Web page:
What is it? Laurence Olivier's adaptation of Shakespeare's most famous play. Olivier plays the eponymous Danish prince, tortured by the suspicion that his uncle murdered his father in order to usurp his throne and marry Hamlet's mother. Like, bummer.
Why did it win? It's tempting to conclude that the snub for Henry V two years before had quite a bit to do with it, and it probably did, but it's hard to outdo Shakespeare when it comes to attracting awards: you've got impeccable literary roots (high-brow, but familiar too); brilliant characterisation and writing; tragedy without cynicism and epic sweep all built in.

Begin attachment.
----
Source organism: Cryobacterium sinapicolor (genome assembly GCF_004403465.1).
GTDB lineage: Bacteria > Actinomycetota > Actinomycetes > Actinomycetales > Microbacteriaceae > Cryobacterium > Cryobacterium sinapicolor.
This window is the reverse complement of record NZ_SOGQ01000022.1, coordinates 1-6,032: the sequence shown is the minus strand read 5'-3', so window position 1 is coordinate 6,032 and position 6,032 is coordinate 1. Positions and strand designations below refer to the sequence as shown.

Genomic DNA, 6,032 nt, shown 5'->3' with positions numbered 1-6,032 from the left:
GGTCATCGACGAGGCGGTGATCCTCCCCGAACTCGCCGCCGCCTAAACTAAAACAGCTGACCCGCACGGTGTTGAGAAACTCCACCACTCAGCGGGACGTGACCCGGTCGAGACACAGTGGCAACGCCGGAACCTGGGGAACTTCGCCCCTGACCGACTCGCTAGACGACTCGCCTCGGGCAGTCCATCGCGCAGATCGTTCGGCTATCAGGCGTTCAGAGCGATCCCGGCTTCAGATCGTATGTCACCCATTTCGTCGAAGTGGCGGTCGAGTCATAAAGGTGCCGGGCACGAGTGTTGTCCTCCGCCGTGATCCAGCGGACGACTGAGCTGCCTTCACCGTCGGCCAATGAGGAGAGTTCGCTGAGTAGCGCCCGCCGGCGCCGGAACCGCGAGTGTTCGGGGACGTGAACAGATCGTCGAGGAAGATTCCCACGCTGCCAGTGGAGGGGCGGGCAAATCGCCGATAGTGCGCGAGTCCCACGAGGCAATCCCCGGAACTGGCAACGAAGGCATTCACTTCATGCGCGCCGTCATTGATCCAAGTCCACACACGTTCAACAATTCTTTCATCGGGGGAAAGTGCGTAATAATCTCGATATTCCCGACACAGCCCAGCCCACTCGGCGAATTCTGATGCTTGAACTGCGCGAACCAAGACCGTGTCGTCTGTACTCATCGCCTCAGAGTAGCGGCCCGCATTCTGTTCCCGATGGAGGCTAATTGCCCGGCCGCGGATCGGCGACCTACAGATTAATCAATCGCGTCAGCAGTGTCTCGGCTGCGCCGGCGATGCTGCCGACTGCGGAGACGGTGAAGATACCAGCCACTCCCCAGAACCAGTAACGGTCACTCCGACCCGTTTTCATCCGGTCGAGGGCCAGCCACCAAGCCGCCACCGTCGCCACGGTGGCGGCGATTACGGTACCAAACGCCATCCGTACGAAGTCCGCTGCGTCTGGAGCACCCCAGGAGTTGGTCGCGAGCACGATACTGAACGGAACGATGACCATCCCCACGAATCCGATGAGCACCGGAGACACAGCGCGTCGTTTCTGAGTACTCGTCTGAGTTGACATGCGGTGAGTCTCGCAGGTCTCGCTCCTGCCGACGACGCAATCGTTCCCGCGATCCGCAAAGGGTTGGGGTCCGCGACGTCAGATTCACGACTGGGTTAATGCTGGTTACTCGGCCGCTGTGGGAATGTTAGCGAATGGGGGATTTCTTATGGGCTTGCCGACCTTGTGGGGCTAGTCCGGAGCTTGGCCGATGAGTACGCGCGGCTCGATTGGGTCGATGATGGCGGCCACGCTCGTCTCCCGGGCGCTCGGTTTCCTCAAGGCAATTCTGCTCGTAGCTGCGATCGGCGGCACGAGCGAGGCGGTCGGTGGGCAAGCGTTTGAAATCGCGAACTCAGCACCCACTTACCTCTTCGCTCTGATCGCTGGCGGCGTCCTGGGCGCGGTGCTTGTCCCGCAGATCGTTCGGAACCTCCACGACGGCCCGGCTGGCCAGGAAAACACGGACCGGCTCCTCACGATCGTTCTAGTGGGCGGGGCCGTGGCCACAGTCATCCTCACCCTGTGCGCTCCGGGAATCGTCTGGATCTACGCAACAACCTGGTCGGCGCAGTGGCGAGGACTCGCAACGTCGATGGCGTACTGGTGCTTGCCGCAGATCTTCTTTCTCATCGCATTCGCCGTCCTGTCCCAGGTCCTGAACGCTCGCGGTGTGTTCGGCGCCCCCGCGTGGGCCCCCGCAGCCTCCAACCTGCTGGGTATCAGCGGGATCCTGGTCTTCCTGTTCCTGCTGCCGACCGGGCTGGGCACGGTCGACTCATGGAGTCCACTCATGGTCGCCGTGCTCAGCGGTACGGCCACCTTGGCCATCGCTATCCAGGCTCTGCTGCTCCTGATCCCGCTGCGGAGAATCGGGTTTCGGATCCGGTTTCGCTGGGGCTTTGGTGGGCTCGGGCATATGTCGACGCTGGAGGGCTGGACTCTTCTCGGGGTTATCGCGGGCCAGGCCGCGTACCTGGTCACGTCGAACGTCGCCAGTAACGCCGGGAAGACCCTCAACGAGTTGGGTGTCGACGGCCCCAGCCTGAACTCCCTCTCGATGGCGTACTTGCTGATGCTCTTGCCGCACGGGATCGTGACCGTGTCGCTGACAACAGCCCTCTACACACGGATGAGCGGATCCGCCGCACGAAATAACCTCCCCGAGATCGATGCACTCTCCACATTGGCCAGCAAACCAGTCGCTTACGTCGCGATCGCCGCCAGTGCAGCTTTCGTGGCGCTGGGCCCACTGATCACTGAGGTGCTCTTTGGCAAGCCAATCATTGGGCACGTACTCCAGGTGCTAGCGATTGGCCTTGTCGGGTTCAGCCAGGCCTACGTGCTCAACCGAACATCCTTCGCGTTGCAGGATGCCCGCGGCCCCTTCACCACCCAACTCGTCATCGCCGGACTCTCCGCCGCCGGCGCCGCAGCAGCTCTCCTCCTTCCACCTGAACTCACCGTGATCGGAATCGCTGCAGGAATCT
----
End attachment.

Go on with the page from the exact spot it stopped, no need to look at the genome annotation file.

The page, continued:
Did it deserve to win? Well, Olivier's not known as one of the best Shakespearean actors / directors of the last century for nothing, and this is a good interpretation of the greatest play ever written (even if he controversially left out Rosencrantz and Guildenstern). Still, the nominee that probably deserved to win was John Huston's Treasure of the Sierra Madre, closely followed by Powell & Pressburger's Red Shoes. Also out that year and not nominated were the Ingrid Bergman-starring Joan of Arc and Humphrey Bogart in Key Largo - once again, noir is overlooked.
Worth a look? Yes, but not as worthwhile as The Red Shoes or Treasure of the Sierra Madre. Or, for that matter, the David Tennant Hamlet of the last few months.